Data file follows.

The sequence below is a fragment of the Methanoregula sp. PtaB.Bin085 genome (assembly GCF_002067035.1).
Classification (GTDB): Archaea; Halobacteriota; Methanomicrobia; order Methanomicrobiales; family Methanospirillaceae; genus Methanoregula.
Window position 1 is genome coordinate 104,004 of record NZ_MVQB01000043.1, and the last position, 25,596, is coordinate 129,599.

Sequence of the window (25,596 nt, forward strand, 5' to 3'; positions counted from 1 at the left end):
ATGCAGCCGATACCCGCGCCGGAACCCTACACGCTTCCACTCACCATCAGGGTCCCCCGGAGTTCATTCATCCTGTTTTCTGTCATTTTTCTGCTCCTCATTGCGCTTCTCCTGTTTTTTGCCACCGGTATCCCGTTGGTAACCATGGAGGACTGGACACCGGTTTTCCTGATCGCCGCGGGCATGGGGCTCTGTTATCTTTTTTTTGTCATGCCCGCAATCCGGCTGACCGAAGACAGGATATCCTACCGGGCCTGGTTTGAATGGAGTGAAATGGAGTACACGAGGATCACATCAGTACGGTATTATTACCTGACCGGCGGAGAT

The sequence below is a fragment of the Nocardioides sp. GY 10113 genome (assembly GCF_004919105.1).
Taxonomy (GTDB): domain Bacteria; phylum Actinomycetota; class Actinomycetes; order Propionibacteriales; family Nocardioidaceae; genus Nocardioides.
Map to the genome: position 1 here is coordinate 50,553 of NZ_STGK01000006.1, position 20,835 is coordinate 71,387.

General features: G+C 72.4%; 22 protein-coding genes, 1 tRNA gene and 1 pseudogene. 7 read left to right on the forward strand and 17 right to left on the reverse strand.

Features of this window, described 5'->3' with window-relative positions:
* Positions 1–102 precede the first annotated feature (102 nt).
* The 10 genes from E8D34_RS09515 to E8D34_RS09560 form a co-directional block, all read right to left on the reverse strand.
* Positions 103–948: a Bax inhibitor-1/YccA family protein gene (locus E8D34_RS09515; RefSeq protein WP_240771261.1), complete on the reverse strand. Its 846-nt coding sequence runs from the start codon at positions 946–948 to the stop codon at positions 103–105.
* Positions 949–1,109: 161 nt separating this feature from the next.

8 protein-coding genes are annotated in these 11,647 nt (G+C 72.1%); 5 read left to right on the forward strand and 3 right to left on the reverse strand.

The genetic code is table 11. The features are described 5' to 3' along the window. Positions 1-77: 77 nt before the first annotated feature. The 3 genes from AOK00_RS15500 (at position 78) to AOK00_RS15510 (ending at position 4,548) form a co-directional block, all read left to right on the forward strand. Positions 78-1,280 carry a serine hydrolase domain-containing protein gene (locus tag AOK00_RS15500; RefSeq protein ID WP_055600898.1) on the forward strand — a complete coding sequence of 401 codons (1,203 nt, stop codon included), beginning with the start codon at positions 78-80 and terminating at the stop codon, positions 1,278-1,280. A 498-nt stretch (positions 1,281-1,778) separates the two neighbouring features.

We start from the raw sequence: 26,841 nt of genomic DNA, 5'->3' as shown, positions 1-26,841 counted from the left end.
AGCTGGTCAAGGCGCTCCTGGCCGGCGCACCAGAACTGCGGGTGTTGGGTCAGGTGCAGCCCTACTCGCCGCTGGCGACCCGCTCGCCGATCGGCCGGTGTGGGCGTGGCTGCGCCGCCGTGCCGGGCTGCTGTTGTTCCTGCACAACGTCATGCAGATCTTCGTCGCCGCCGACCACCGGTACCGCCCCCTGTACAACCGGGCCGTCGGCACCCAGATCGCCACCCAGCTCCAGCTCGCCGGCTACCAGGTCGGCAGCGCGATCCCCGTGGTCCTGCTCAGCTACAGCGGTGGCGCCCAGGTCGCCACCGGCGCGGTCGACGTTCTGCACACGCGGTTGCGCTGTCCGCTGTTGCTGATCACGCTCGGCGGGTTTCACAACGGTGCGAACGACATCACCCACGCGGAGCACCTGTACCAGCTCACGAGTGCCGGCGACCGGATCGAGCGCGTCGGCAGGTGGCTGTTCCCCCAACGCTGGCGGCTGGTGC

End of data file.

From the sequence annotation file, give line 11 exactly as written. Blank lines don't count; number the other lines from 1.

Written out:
* Positions 1–102 precede the first annotated feature (102 nt).